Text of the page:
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5 Things You Can Do With The Sleep Project Right Now

Tuesday, April 08, 2014

WNYC

It’s not too late to join the Clock Your Sleep project to start tracking your sleep with the more than 3,000 people already signed up. Head over to wnyc.org/sleep to get started.

Here’s five more things you can do with the project right now:

http://www.wnyc.org/sleep

1. Tell us what’s keeping you awake. Do you live near a construction site? Are there idling trucks outside your window? Dogs waking you up all night? Tell us or post on Instagram using the hashtag #sleepdata.

2. Share your personal chart! For those of you who have been tracking, your personal charts are up, so go check them out! They’ll be updated daily. Just log into your account at wnyc.org/sleep and click on “My Progress” to see personalized charts on how long and how well you slept. You can also share your personal charts on Twitter or Facebook. Just click the button in the right corner of the chart and use the hashtag #sleepdata.
 

3. Complete your profile! The more information you give us, the more great data we’ll have to share. Just head to “Profile” under “My Sleep” to complete the profile questions. We’ve posted six new questions this week. Answering these helps us know more about who’s participating and what might be affecting their sleep.

4. Sync your account with Jawbone or Fitbit. If you have a Jawbone UP or Fitbit, you can sync them up and we’ll automatically fill in your sleep diary each day with that data.

5. Listen to all of the WNYC radio segments related to sleep. One of my favorite stories: the Queens principal who’s shifted school start times and homework assignments to encourage sleep. Last week’s family meeting on the Brian Lehrer Show was full of great tips and tricks from listeners on how to get a better night’s rest. Go here.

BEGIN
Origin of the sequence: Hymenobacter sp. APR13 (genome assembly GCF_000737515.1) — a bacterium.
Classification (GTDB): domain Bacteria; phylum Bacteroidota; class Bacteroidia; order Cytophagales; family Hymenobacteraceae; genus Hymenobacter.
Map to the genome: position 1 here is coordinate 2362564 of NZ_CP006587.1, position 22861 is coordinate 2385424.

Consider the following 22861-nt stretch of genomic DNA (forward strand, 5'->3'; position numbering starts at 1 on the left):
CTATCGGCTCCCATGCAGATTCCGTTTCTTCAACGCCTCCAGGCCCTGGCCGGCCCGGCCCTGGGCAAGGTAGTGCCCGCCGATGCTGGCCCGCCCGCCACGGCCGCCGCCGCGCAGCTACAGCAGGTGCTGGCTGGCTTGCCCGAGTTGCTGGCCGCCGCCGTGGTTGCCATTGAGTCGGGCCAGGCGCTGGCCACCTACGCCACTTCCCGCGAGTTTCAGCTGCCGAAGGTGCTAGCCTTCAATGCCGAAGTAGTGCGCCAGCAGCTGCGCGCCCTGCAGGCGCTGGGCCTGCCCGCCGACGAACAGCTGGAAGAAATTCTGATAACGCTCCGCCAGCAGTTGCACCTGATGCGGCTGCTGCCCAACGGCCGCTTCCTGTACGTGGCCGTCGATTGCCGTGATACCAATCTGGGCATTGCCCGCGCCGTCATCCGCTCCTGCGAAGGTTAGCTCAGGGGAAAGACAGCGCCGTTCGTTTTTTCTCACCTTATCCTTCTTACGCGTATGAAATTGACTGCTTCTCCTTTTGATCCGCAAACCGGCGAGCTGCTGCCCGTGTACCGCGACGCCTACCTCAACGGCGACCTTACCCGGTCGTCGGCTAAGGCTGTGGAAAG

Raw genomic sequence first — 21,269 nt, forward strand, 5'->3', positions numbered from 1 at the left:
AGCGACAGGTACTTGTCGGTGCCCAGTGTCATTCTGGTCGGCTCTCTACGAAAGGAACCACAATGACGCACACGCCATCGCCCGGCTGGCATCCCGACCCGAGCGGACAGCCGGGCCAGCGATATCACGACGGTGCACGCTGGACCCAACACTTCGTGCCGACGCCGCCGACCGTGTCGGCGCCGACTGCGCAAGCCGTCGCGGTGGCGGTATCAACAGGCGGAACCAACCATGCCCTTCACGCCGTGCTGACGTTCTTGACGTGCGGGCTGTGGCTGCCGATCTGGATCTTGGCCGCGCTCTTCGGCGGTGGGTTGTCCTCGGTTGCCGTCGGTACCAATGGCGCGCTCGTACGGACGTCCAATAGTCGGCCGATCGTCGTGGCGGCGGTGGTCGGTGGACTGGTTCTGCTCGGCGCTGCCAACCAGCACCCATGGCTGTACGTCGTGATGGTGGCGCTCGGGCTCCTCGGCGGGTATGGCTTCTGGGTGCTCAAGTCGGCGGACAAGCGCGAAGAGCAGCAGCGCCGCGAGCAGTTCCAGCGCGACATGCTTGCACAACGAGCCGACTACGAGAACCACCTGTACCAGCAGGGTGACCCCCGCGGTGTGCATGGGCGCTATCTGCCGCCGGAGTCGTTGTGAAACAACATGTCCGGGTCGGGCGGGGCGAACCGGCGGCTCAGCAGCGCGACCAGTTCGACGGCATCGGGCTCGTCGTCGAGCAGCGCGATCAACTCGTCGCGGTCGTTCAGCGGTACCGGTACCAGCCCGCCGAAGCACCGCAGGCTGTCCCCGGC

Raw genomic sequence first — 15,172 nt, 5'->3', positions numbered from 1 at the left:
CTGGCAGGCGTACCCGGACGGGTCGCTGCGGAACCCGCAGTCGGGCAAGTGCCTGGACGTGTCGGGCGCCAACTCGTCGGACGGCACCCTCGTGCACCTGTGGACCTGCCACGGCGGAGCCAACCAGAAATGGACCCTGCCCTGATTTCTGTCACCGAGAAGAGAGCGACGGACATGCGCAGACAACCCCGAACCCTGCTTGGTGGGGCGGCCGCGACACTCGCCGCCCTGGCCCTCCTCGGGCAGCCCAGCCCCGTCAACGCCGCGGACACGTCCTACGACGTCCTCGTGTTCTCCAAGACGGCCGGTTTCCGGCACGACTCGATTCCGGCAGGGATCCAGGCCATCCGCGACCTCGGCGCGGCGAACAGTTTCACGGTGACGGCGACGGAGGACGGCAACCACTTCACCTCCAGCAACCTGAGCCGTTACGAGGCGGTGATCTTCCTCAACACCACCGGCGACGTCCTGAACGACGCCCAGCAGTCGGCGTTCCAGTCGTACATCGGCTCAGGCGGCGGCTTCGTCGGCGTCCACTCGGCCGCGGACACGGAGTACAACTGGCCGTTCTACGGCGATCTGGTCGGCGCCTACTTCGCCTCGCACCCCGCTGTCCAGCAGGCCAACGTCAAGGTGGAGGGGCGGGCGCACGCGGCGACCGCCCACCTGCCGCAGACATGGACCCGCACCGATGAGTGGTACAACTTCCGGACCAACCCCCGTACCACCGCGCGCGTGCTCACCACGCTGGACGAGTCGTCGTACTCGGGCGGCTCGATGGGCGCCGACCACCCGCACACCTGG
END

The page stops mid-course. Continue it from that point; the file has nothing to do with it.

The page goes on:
Heads up Parents: Our data crunchers found that parents wake up a full hour earlier than the rest of the Clock Your Sleep participants. Parents who have a child sleeping in their bed sleep 15 minutes less on average than the rest of us. On Wednesday, The Brian Lehrer Show will focus on young kids and sleep. Tune in to listen at 10 a.m. and call in with your questions about young kids and sleep, how it affects you as parents, and how you can all sleep better.

     

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    Comments [4]

    Your question on caffeine needs to add an option: "none"

    Apr. 11 2014 11:38 PM

    I am new here and don't really know my way around. I just turned 69 years old. i also meditate but not every day. I should because I find it very helpful for my waking hours. When will you be discussing elderly and sleep?
    Can you let me know? I remember all my dreams in great detail. My problem is I tend to sleep way to much
    (10-14 hrs.). I feel I'm sleeping my life away. HELP !

    I want to find walking partners on the UWS.

    Apr. 11 2014 11:06 PM

    Another suggested change/addition—would sleeping during my train commute be considered napping? Should we try to distinguish this in our charts?

    Apr. 10 2014 12:11 PM

    The project is missing any section for comments and suggested changes/additions! For example, I'm a meditator: I meditate twice a day every day, but all the study charts is "naps" - perhaps they have the same effect, but how can you tell?...and I don't think I have the option of entering 2 naps per day anyway.

    Apr. 09 2014 05:31 PM

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